resistance and gradient of the road. While Table 2 shows measured road width from the pit to the stock pile. Table 3 also shows the data for equipment matching.

3.1. Rock Properties

Uniaxial compressive strength of the overburden material loaded to expose the ore (Zinc Oxide) in pit 103 in Figure 1, was determined in the laboratory, the test results are presented in Table 4 The rock densities are determined and indicated in Table 5.

Table 2. Measured road width from pit to Zinc Oxide medium grade stockpile.

Table 3. Data to be used for equipment matching using queuing theory-excel simulations.

Table 4. Failure loads and UCS of different rock core samples.

Table 5. Rock densities.

Table 6. Actual production tonnages obtained.

3.2. Weather Conditions

Daily total production tonnages were collected for 8 days between July and August 2015 under different weather conditions at Skorpion zinc mine. Table 6 shows the results obtained for tonnages of material moved per day. 24 CAT 777D Haul trucks, 2 PC2000 Komatsu hydraulic excavators, 1 Caterpillar 6030FS hydraulic excavator and 1 Komatsu PC800 hydraulic excavator were used to load and haul the waste material tonnages presented in Table 6. Their utilization values were calculated and the averages are presented in Figures 4-6.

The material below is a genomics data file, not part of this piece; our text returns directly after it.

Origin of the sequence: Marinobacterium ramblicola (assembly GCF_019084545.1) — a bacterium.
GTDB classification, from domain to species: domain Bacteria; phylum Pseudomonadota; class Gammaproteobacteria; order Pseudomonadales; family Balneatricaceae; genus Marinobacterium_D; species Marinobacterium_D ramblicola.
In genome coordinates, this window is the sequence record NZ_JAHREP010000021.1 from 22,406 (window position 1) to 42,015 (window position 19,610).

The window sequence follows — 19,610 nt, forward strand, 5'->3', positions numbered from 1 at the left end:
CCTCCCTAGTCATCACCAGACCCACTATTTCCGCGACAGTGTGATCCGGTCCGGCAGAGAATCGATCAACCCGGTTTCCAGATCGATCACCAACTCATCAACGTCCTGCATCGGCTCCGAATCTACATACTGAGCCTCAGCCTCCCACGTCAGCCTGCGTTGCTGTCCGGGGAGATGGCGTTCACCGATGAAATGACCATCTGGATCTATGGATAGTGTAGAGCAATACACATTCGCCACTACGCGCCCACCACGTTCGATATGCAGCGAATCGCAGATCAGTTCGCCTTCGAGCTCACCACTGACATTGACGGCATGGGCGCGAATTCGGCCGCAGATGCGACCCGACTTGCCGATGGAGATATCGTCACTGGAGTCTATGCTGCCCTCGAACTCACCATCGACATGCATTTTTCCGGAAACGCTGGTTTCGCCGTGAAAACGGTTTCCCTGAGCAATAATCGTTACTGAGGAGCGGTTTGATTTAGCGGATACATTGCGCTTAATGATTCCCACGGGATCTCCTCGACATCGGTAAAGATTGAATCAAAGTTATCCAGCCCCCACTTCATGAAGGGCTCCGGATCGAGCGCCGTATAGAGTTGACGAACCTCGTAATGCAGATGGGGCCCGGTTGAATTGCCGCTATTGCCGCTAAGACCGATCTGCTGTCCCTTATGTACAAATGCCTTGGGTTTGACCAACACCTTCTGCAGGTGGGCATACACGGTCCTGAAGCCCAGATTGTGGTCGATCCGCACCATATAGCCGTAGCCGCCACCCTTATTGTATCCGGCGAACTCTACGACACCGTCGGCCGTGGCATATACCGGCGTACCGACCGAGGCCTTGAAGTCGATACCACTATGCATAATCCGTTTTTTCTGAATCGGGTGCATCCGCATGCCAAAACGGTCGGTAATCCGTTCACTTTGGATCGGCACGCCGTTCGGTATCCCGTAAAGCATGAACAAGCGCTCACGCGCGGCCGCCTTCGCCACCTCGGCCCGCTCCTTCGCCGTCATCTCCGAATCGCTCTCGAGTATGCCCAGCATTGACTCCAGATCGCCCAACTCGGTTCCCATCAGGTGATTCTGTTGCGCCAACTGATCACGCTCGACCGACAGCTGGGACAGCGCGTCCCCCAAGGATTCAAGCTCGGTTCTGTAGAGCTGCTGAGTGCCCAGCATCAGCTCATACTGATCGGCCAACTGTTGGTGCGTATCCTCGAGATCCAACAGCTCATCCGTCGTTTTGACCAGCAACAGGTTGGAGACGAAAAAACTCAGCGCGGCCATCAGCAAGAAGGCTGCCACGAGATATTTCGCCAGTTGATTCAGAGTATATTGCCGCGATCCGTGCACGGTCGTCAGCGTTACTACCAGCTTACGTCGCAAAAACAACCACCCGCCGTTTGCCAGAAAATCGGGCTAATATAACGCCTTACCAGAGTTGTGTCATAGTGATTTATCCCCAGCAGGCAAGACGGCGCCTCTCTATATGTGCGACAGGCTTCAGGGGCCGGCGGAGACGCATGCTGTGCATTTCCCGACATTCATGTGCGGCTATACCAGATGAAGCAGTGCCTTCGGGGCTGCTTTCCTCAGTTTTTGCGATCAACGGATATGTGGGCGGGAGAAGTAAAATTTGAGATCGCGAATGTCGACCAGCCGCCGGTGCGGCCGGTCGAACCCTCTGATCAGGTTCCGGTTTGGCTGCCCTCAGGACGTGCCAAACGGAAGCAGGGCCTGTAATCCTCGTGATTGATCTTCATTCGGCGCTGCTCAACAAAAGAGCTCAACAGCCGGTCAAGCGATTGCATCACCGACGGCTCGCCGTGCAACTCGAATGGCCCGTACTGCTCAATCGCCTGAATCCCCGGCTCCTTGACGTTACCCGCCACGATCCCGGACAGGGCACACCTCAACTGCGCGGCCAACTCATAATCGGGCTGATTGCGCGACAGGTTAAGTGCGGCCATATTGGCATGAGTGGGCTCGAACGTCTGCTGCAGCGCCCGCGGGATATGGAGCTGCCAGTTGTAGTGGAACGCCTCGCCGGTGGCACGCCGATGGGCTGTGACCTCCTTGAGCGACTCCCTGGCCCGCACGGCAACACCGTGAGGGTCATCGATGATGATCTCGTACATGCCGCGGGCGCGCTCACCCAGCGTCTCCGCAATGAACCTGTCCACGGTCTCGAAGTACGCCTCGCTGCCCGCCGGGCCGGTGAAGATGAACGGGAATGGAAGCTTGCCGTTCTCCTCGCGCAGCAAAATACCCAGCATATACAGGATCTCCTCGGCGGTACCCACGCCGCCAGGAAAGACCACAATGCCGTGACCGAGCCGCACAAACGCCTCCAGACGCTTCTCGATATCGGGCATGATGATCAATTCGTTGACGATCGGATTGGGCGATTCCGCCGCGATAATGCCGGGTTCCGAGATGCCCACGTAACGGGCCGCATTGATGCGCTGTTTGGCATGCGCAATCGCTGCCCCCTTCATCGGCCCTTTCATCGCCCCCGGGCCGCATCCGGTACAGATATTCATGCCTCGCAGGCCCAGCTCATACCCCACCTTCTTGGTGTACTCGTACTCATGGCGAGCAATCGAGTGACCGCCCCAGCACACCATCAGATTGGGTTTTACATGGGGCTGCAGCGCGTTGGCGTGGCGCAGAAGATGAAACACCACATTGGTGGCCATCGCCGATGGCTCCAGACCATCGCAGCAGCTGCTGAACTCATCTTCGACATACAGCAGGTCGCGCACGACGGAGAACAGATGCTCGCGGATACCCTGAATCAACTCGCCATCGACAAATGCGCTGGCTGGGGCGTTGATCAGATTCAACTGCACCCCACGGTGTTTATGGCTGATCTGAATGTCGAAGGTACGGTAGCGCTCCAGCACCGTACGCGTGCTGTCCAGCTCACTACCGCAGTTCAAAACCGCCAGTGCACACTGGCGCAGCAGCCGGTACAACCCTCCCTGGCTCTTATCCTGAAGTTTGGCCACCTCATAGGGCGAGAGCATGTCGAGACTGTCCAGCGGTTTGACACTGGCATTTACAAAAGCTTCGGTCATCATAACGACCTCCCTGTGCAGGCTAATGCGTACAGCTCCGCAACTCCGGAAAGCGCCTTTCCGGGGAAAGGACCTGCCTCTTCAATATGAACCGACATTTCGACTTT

4. Data Analysis and Discussion

4.1. Availability and Utilization

Haul trucks availability and utilization were calculated from the cycle time data for the 777D haul trucks obtained from the field study. First the availability of each truck was calculated then the average for all the truck was determined, similarly was done for utilization. The results are presented in Figure 7.

Figure 4. Actual production against target production in different weather conditions.

Figure 5. 24 CAT Haul trucks Average utilization.

Figure 6. Excavators Average utilization.

Figure 7. Average Haul trucks availability and utilization in study area.

4.2. Rolling Resistance

CAT 777D truck Rimpull-Speed-Gradeability curve was used to analyze the results gathered from rolling resistance and grade resistance. These calculations were carried out in order to compare and present the time performance for trucks within the current road conditions, with those of less rolling resistance which is required for a good haul road design indicated in Table 7.

According to Mkhatshwa [7] travel time between two points is given by equation 5.1

t = ( ( D A B 1000 ) V A B ) × 60 + ( ( D B C 1000 ) V B C ) × 60 + ( ( D C D 1000 ) V C D ) × 60 + ( ( D D E 1000 ) V D E ) × 60 + ( ( D E F 1000 ) V E F ) × 60 + ( ( D F G 1000 ) V F G ) × 60 + ( ( D G H 1000 ) V G H ) × 60 + ( ( D H I 1000 ) V H I ) × 60 + ( ( D I J 1000 ) V I J ) × 60 + ( ( D J K 1000 ) V J K ) × 60 + ( ( D K L 1000 ) V K L ) × 60 + ( ( D L M 1000 ) V L M ) × 60 + ( ( D M N 1000 ) V M N ) × 60 + ( ( D N O 1000 ) V N O ) × 60 + ( ( D O P 1000 ) V O P ) × 60 (7)